Tornado Records Fall During May
Central Oklahoma has often been characterized as a haven for tornadoes, with some of that perception based in reality—and myth. There has been nothing mythical about that reputation in 2023, however. At least 11 tornadoes touched down in central Oklahoma on May 11, adding to persistent tornadic activity in that region during the previous 4 months of the year. Through just 5 months, the central Oklahoma counties of Cleveland and McClain broke their records for number of tornadoes in a calendar year with preliminary totals of 13 and 11, respectively. The previous record for Cleveland County was 7 in 2010, as well as for McClain County in 2011. The record calendar year total for any county remains 16 for Kingfisher County back in 1999, which all occurred during the infamous May 3 tornado outbreak. Additionally, the 28 tornadoes combined through May in Cleveland, McClain, and Pottawatomie counties smashed their previous record of 11, set in 2010 and 2015. Eight of those tornadoes were rated EF2 or higher. Another twister touched down in Kay County on May 12 for a preliminary total of 12 for the month, bringing the 2023 total up to 50 through May. Oklahoma averages 57.3 tornadoes in a calendar year, based off of data from 1950 through 2022.
The statewide average rainfall total finished the month at 4.09 inches, 0.84 inches below normal and ranked as the 53rd driest May since records began in 1895. Surpluses reigned across far western into central Oklahoma, but deficits of 2-4 inches were still widespread across the rest of the state. The Oklahoma Mesonet site at Hinton recorded the highest total of 8.36 inches, with the Panhandle site at Eva garnering an incredible 7.25 inches in second place, 5.3 inches above normal for that arid region. Tishomingo had the lowest total at 1.37 inches, 4.6 inches below normal for the month. Climatological spring—March 1 through May 31—finished with a statewide average of 9.45 inches, 1.85 inches below normal and ranked as the 42nd driest March-May on record. The statewide average for the first five months of the year was 13.21 inches, 1.35 inches below normal and ranked as the 65th driest January-May on record.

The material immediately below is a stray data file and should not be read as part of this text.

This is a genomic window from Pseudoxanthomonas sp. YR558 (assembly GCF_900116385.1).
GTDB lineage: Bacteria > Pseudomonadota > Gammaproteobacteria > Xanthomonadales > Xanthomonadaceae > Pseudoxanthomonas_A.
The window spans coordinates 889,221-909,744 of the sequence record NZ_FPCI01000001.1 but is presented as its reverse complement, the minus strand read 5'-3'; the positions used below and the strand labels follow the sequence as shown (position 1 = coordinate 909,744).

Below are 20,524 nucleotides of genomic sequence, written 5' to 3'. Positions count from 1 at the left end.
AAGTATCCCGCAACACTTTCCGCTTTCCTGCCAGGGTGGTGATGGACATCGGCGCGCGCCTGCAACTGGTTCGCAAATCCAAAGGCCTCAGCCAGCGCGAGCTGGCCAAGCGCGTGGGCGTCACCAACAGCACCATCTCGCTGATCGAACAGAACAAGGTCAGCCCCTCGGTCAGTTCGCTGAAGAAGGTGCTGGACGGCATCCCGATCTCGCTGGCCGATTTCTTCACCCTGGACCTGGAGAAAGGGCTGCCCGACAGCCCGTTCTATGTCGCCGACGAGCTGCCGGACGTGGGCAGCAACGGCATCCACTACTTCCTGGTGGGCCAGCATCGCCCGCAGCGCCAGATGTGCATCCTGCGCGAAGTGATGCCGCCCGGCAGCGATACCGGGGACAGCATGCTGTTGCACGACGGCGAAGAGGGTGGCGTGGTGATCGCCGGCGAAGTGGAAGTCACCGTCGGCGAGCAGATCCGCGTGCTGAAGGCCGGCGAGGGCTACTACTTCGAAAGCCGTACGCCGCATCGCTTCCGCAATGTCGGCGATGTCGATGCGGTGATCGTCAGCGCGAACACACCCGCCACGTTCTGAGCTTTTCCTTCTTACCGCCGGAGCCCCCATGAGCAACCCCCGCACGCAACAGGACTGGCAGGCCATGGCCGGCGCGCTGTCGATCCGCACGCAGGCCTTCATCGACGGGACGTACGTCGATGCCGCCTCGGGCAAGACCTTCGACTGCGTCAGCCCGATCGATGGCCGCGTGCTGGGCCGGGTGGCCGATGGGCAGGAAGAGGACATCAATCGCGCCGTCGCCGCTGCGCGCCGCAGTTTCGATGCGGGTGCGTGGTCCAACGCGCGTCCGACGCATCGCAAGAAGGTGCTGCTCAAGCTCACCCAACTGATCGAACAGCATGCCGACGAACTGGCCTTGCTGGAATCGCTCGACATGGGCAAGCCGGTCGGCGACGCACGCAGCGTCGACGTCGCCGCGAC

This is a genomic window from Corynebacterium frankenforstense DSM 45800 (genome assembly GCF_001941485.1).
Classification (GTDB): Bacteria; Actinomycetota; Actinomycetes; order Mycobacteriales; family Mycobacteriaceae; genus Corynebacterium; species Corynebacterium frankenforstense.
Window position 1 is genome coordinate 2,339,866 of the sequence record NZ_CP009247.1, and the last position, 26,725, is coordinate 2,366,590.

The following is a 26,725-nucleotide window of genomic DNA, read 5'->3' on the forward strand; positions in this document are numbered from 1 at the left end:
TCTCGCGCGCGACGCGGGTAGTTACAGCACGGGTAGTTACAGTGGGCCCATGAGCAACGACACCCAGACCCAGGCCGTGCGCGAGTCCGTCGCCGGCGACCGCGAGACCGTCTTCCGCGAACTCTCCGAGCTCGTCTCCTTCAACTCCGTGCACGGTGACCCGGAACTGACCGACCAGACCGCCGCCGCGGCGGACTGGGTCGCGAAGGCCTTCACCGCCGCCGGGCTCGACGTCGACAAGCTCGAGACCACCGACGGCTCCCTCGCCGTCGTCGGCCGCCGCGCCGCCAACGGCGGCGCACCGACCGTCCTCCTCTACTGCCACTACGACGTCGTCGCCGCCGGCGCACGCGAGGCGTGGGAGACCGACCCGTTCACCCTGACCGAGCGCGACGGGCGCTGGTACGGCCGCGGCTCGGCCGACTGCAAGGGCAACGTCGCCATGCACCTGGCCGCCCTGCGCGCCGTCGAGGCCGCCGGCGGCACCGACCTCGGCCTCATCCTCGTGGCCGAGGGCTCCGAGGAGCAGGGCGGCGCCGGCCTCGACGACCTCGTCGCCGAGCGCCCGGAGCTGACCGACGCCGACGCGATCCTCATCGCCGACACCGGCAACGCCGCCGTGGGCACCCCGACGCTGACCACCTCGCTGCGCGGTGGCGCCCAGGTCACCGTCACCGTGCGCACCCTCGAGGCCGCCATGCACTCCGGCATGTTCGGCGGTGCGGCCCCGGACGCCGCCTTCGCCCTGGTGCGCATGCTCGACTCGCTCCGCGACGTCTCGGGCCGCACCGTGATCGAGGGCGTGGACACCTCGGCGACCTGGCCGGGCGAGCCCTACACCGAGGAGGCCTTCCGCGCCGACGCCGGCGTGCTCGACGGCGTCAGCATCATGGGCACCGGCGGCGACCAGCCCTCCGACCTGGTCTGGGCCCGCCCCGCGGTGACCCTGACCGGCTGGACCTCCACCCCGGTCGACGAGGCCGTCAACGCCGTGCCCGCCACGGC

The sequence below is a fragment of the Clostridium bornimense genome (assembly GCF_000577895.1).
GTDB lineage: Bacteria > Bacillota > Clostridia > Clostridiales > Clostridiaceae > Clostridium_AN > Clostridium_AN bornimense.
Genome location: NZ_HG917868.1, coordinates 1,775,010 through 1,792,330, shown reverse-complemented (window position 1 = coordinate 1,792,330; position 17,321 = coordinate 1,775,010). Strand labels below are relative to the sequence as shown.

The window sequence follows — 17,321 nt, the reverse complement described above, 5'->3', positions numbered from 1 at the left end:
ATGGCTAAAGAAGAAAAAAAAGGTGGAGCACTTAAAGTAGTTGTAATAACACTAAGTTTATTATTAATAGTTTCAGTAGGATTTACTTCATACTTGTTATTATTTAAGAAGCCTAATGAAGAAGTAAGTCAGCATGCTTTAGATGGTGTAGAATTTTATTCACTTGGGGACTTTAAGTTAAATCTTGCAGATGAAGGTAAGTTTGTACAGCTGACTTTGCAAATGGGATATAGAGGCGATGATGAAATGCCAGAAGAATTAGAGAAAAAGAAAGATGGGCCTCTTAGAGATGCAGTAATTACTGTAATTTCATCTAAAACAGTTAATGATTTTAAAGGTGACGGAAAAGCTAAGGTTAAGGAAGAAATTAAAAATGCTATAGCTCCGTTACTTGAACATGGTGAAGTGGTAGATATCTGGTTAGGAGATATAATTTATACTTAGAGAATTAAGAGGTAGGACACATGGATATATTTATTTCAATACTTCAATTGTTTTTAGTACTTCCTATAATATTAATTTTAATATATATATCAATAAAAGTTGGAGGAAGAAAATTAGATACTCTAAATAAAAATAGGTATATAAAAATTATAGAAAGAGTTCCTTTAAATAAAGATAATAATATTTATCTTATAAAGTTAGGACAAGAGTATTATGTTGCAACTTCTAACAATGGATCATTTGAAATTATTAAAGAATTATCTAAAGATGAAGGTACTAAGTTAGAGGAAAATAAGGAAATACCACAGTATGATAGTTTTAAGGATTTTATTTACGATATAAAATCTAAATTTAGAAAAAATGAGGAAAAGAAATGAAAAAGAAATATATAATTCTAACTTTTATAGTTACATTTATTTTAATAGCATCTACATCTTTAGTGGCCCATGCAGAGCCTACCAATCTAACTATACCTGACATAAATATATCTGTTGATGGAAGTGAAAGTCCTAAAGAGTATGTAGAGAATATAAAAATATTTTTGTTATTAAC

The statewide average temperature was 68.8 degrees for the month, 0.4 degrees above normal and ranked as the 46th warmest May since records began in 1895. A warm first half of the month buoyed that ranking despite milder conditions during May’s last half. The state’s highest temperature was 99 degrees at Altus on May 5 and 6, and again at Buffalo on May 7. There were no 90s recorded in the state between May 12-30, and 43 of the Mesonet’s 120 sites still had not reached 90 degrees by the end of the month. The lowest recorded temperature was 32 degrees at Lake Carl Blackwell on May 1 and again at Nowata on May 3, the latter being the last spring freeze for the state. Climatological spring ended as the 59th warmest on record and 0.4 degrees below normal at 59.3 degrees. The first five months of the year remained quite warm at 52.9 degrees, 0.8 degrees above normal and the 23rd warmest January-May on record.
Drought severity lessened significantly through the month, with the amount of extreme-to-exceptional drought dropping from 43% at the end of April to 25% at the end of May according to the U.S. Drought Monitor. However, at least 50% of the state was still in at least moderate drought at the end of May. The Drought Monitor’s intensity scale slides from moderate-severe-extreme-exceptional, with exceptional being the worst category. The June outlooks from the Climate Prediction Center call for increased odds of below normal temperatures across far western Oklahoma and the Panhandle, and above normal rainfall across the entire state, but especially across the western half. CPC’s June drought outlook indicates drought improvement across the entire Southern Plains—including Oklahoma—where it currently exists.